Things are going a bit slow here at the moment, largely because things are far too full-on elsewhere. There’s a definite disparity in the work-life balance here, and that can never be seen to be right. So while I try to address that, this week shall be mostly comprised of EPs and quiet things as that’s all my attention span can cope with while all else goes mad around me. This whatever also reflects the lunacy of the past couple of weeks, but I’m sure it’s nothing to worry about and nothing that a bit of a sleep can’t remedy.
I suspect that I may well be the only person who does this, but there you go. After waiting with bated breath from the moment it was announced to the day that it finally arrived on my doorstep, I then went and left the new Afghan Whigs album to one side for a day. Unplayed. Then again, it’s been over a decade and a half. Another 24 hours spent tantalisingly within touching distance just adds to the anticipation.
But now it’s here, and after a quick read – because this vinyl edition sees the return of something among the grooves that I thought this wax renaissance had forgotten about – it’s spinning. And it was worth every second, day and year of the wait.
Just typing that subject header conjures feelings of “that really happened, didn’t it?” in this scribbler’s overheated mind. I still find it hard to believe that 2012 was the first time I got to see The Afghan Whigs in the flesh, after missing so many shows such a long time ago that it almost became a running gag in the ’90s. As time has shown, although the Afghan Whigs were part of the same stable as much of what was so exciting back in the day, they were one step ahead of them all. And I suppose this slightly out-of-phase attitude felt slightly odd when planning the gig-visits of the month. Well, I’ve learned my lesson good and proper.
It wasn’t that long ago that I promised myself that the next time they breezed through anywhere near here, I’d be there. I’d didn’t expect it to be as soon as this. I certainly didn’t expect it to be this good. (more…)
I type this with a vague feeling of regret, which is a feeling I commonly associate with the Afghan Whigs. Back in the 1990s, there were seemingly always flyers posted about the place announcing that the band were once more rolling through town, and every time this happened I never went to see them, despite making a mental note to do so “next time”. I suppose I put his down to an attitude shared by others at the time, for as much as their music appealed, they never “fitted” with what was going on around them – where labelmates and supposed contemporaries were either revelling in joyful dumbness or aiming for the arenas, Cincinatti’s Afghan Whigs were on a dimly-lit path of their own making, and it was a somewhat strange path to follow at the time they were around. Especially for me personally – the darkness apparent in their words and music were at odds with what was an incredibly happy time when they were approaching their peak, and when they were coming to an end, theirs was an abyss I didn’t want to be looking too hard into during an extended and rather self-destructive period.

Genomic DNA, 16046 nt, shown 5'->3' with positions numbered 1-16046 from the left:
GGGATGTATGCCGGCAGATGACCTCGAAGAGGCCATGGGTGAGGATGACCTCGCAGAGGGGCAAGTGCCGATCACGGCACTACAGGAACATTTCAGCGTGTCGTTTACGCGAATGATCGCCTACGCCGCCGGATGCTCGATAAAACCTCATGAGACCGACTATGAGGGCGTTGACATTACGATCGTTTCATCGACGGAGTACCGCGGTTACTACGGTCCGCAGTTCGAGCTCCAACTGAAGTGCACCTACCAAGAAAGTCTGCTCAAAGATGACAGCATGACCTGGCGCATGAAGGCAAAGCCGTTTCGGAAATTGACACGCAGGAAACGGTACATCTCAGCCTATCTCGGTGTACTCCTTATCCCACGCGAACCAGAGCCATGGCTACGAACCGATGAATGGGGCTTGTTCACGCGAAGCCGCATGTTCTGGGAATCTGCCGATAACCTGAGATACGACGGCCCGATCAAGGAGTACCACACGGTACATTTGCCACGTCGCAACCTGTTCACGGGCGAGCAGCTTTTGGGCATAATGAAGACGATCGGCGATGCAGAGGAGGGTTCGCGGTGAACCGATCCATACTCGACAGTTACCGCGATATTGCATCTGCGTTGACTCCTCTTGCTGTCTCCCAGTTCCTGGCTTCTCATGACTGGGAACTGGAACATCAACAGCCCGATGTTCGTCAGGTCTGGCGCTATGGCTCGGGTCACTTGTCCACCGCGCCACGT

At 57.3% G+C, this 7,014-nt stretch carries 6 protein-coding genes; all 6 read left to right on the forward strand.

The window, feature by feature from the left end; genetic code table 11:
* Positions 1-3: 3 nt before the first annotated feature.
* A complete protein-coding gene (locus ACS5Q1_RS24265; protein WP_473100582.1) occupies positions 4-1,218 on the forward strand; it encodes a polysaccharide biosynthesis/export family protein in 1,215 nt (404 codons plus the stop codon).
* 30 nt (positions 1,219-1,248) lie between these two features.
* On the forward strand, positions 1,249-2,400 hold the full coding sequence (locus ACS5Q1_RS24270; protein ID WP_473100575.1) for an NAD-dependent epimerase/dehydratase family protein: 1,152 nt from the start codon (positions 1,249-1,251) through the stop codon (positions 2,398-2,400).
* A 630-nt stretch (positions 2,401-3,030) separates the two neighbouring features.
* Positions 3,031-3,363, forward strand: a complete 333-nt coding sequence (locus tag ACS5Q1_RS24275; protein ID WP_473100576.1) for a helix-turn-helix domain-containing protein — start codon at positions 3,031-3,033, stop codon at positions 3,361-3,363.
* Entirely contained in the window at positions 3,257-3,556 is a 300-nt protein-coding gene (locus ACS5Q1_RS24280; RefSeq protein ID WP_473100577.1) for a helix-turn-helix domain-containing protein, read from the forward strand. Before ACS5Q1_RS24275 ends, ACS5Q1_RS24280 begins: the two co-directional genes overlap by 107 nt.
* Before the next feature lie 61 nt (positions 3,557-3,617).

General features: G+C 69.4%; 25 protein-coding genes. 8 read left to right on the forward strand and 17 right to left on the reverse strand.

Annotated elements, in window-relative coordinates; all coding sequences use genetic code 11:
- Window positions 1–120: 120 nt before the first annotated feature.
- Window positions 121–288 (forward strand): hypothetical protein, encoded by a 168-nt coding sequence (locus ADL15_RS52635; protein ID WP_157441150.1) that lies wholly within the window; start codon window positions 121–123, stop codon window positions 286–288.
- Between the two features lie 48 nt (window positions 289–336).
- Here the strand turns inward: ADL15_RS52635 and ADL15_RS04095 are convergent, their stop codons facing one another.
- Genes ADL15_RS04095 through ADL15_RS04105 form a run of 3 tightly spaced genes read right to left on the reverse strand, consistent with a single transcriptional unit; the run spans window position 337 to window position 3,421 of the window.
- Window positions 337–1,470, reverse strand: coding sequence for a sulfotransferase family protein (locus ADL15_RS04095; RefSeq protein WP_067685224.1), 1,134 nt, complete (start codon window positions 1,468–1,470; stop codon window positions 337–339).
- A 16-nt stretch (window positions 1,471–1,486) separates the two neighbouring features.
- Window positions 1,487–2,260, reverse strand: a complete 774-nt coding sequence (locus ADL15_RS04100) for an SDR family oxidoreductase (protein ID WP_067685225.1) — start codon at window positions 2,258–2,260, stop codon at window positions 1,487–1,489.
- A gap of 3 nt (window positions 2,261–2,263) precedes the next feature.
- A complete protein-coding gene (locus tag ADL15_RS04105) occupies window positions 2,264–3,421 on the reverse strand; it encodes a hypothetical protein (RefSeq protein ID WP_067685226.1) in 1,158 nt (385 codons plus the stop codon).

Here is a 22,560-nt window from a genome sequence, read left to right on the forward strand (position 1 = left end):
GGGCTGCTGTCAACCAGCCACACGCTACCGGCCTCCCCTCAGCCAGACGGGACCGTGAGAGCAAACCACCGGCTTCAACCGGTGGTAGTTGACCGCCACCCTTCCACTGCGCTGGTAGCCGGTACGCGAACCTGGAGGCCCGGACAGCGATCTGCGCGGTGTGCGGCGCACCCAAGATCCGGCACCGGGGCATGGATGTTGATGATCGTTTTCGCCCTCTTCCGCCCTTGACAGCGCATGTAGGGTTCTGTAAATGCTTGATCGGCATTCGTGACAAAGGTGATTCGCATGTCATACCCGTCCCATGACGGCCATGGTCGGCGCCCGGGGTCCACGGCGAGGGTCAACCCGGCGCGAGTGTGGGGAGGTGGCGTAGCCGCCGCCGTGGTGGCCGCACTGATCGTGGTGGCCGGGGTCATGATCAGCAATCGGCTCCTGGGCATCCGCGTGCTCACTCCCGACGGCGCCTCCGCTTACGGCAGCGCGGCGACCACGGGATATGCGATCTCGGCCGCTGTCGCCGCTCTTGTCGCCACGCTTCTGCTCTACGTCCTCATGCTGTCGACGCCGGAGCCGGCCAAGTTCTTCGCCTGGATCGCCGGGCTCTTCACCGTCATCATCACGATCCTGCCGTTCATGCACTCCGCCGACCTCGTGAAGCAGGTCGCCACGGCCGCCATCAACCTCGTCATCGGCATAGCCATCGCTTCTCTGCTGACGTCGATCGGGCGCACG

So to return to my opening sentence: I am once more having twinges of regret with regard to this band, and again it’s because of me not going to see them. In all honesty, I have no reason why I didn’t go to see the reformed band in London recently. Fortunately, their set at Barcelona’s Primavera festival was broadcast live over the Internet the other day, so at least I had the opportunity to make slight amends. That I was so blown away by their performance was the reason why I went straight back into their back-catalogue with a view to picking one for highlighting here. And because I couldn’t pick one, I chose three of them instead.
A bit of a slight revisit this one, as thanks to the joys of preordering I’d been enjoying the downloaded tracks for a short while beforehand (and enjoying to the extent that I’d included this among my favourites of 2011). Thanks to the arrival of the 2xCD package that arrived yesterday as well as the arrival of a posh new pair of headphones (which comes with a free bottle-opener for reasons I’m not party to, nicely combining two of my favourite hobbies in one go nonetheless), I can ditch the digitals and pipe through something a bit more expansive.